The AMF characterizes the new additions as “unauthorized websites” that offer “atypical investments,” and directs users to its existing blacklist, which it notes is “not comprehensive.”
In March, the AMF had added 15 websites — including those related to crypto and crypto-assets — to its blacklist, reminding consumers that “no advertising materials should make you overlook the fact that high returns always involve high risk.”
Cointelegraph has this month reported on a similar move from Belgian watchdog, the Financial Services and Markets Authority (FSMA), which added 28 new sites to its crypto-specific fraud blacklist and reiterated its warnings to consumers about fraudulent actors in the space.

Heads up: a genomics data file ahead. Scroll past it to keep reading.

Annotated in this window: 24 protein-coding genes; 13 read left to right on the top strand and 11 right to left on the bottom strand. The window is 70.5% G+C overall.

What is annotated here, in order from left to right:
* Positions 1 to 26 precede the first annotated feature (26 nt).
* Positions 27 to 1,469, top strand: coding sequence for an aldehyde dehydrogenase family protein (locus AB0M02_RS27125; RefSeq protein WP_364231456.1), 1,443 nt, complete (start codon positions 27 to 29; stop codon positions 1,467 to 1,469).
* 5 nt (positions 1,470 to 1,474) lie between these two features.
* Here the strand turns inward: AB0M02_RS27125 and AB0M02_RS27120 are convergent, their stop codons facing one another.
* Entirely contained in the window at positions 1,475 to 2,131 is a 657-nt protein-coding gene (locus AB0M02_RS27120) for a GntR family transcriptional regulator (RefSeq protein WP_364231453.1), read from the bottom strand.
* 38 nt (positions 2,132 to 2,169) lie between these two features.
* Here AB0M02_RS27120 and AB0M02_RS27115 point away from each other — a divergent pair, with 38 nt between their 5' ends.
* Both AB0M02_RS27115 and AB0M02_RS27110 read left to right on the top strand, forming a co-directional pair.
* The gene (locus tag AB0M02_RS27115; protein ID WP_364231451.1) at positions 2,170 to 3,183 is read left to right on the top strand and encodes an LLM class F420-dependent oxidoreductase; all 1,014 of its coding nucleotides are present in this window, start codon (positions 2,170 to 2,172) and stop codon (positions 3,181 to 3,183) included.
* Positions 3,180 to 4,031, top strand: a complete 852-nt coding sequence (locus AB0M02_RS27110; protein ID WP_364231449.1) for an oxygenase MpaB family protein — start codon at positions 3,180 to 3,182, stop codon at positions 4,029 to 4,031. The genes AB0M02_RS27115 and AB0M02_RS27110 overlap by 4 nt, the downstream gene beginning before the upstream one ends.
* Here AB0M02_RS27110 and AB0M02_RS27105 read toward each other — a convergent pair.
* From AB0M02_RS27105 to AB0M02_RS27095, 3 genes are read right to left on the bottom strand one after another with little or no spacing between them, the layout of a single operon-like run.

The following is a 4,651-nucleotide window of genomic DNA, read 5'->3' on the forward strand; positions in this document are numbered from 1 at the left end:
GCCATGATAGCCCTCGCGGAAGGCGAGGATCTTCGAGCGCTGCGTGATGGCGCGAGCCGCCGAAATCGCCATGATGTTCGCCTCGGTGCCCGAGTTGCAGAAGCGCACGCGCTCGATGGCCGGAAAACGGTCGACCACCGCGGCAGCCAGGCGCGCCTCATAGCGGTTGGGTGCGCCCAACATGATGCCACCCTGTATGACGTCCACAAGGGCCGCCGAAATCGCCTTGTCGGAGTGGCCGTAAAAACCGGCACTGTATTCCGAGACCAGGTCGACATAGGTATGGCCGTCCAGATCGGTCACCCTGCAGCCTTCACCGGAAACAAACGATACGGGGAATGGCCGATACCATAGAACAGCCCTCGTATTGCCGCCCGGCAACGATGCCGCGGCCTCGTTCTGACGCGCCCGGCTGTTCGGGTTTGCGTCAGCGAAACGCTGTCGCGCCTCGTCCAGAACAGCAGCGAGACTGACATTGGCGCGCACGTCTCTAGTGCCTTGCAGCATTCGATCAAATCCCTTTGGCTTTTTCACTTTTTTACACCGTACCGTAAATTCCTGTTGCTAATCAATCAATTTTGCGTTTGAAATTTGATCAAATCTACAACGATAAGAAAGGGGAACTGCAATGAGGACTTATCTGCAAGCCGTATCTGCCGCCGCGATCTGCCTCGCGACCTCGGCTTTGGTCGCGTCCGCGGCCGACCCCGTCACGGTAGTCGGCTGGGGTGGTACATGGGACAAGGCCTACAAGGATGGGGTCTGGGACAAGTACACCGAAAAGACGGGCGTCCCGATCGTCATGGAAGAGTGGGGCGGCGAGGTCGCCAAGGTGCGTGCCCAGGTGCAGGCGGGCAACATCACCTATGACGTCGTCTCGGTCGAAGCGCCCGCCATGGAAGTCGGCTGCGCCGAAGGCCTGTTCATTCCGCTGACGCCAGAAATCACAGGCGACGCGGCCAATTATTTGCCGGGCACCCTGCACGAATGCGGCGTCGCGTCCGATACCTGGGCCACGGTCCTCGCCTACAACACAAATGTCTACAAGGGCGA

France’s AMF has just this month received new legal powers to grant licenses to companies that run Initial Coin Offerings (ICO). The country’s Finance Minister, Bruno Le Maire, said he hopes that the legal framework for ICOs in France will “attract investors from all over the world.”
Under the new rules, prior to any token issuances, a company must apply to the AMF for a license and provide the agency with detailed information pertaining to the offer and issuer. The measures are designed to provide additional guarantees for ICOs, which the AMF had previously considered to be rife with “risks” for investors.